So how is this relevant in the context of tough situations we face in the organizations:
1. Resilience as a skill can be learned.
2. We need not wait for tough situation to arrive before learning about Resilience. One of the ways is to communicate often with people who are undergoing pain and genuinely figure out how to help them.
3. Resilience comes from improving the way we process the emotions when faced with tough situations. Accepting that we are in an unusual, challenging situation is one part. The other spectrum is to be thankful for what we have at all moments.

The Deepa Malik way:
Deepa Malik is an India Paralympic athlete. She is the first Indian woman to win a medal in Paralympic games. She holds world records in multiple paralympic sports categories. He sports career started at the age of 36 and has so far won 18 international medals.

I was recently to her podcast with Deepak Jayaraman and Deepa shared the following practical perspective on the subject of resilience.

The biggest help that come in dealing from in maintaining resilience or solving a particular problem is to automatically shift into a solution finding gear rather than harping on the problem. So that's what i do, whenever i am faced with a challenge, i immediately start looking for a solution on how to go about it. And solution finding will again come back to learning. Learning about the situation or in other words,  a challenge is a change because you want a thing to happen in a certain way and it doesn't. So it automatically says there is a change. How good are you in adapting to a change, how flexible you are to quickly mold yourself to the situation. I think that automatically sets the bar of your resilience. If you are rigid, you are not adapting to the change, you are not willing to learn about the change, you don't want to find a solution to tackle with a situation, then where will the resilience come from. I am very quick to find solutions or alternatives. I think it goes back to the fact that do you have the contingency planning, which reflects the same way as finding the solution.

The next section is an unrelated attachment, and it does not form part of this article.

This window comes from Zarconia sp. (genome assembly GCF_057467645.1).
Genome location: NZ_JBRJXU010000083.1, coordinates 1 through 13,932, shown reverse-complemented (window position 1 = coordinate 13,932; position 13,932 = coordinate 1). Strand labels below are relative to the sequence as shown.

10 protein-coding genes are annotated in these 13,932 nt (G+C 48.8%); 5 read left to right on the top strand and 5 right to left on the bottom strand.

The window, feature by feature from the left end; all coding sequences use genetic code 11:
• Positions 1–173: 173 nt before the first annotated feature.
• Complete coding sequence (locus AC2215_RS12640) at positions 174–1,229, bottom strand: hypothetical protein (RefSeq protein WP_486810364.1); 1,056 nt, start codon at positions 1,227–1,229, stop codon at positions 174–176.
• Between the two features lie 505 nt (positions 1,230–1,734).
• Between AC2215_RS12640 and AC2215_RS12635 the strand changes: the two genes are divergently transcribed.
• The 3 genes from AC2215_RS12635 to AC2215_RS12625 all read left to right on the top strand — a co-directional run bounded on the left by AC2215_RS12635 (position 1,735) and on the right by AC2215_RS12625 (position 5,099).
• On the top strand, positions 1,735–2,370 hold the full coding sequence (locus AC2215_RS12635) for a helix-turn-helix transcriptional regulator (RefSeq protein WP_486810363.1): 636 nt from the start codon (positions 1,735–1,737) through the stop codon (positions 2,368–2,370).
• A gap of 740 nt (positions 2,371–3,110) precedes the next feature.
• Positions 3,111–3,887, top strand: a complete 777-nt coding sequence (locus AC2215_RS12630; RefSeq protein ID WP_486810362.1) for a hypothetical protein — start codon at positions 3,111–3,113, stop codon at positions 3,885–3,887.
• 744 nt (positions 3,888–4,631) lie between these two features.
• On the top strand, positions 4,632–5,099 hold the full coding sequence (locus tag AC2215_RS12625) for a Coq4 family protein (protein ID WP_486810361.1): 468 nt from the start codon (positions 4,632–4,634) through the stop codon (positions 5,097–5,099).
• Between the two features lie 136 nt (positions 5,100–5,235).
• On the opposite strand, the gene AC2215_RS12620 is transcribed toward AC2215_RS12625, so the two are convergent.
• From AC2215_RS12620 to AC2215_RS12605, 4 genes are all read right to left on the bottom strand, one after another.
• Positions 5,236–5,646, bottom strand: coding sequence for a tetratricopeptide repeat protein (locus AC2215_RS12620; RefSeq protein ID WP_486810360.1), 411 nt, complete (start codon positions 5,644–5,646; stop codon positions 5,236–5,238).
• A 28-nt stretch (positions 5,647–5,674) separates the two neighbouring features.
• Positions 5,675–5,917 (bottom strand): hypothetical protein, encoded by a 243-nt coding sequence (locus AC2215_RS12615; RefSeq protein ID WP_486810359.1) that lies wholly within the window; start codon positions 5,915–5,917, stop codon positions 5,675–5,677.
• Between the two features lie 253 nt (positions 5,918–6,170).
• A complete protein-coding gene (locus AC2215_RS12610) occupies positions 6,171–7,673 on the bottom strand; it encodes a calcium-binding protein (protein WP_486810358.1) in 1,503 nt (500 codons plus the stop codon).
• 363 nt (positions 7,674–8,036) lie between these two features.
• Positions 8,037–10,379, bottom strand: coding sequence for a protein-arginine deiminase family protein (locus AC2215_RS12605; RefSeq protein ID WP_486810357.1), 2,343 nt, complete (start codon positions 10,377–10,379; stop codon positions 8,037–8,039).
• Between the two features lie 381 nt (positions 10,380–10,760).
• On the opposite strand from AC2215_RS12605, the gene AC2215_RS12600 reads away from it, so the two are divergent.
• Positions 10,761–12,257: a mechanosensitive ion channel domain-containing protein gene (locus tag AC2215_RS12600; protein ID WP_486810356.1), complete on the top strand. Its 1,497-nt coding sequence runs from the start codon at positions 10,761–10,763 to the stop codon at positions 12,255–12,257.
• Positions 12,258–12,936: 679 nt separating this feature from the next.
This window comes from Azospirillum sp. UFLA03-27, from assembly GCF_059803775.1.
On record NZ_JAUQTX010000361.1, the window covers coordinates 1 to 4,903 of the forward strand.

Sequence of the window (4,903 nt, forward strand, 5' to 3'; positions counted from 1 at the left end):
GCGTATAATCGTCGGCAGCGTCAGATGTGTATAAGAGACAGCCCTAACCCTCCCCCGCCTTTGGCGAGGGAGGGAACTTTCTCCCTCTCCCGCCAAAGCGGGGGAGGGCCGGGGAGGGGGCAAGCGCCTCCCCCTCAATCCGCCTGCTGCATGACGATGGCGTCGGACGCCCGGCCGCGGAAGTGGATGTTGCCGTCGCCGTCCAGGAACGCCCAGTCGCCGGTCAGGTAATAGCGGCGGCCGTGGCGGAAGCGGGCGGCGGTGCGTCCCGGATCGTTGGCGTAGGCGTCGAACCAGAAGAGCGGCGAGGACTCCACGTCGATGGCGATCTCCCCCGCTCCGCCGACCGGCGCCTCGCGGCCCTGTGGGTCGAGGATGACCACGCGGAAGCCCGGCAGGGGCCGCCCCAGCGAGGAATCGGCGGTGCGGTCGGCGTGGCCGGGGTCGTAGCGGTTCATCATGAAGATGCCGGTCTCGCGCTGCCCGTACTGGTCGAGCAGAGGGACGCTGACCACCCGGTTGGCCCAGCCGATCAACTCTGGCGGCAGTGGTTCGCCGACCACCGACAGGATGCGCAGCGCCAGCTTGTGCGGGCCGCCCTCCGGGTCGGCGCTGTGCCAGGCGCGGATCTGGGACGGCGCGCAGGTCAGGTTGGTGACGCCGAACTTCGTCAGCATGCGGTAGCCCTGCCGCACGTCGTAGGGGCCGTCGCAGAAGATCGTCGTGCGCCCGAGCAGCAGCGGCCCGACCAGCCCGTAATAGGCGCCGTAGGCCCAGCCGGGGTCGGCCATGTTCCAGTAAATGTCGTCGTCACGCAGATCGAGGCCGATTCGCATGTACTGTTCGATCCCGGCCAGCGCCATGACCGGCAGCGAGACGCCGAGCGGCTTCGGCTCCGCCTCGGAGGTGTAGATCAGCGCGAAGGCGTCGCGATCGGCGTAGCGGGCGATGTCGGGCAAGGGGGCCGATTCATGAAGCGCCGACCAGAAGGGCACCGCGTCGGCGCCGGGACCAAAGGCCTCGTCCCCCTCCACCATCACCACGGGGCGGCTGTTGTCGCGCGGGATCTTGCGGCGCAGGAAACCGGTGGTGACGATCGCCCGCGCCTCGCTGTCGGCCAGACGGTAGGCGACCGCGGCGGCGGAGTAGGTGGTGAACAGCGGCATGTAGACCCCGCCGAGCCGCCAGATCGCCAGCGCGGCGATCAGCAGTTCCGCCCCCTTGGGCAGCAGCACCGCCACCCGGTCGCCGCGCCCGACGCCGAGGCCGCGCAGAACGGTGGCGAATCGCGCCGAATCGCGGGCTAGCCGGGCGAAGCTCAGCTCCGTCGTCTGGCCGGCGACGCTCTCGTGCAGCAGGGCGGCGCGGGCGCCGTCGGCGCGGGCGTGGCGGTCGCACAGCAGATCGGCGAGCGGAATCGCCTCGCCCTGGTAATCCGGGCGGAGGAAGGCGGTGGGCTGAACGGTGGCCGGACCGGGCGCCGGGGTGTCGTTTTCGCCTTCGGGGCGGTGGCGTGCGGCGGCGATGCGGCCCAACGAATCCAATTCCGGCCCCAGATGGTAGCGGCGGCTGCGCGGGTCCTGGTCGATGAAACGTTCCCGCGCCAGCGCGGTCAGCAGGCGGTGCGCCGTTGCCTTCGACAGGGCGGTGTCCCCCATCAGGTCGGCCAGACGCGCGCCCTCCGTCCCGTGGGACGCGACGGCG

Asking the same question, how is this advice relevant in the context of problems we face in organizations. While Sheryl Sandberg taught us on mindset to adopt too enhance resilience, what Deepa Malik is really telling us is to train ourselves to bypass the melodrama and self-pity that is usually associated when faced with tough situations and adopt a mindset that seeks solutions as soon as we are faced with problems.

Our goodness in handling changing situations, she says lies in our ability to mold ourselves to the situation at hand. And what stops us from doing that ? It is our decision, our choice to mull over the problem in our head, beyond what is needed.
Keep emotions aside, find your solution finding gear and commit yourself fully to solve the problem.

What are your ways to build resilience ? Do write in comments and share your learnings.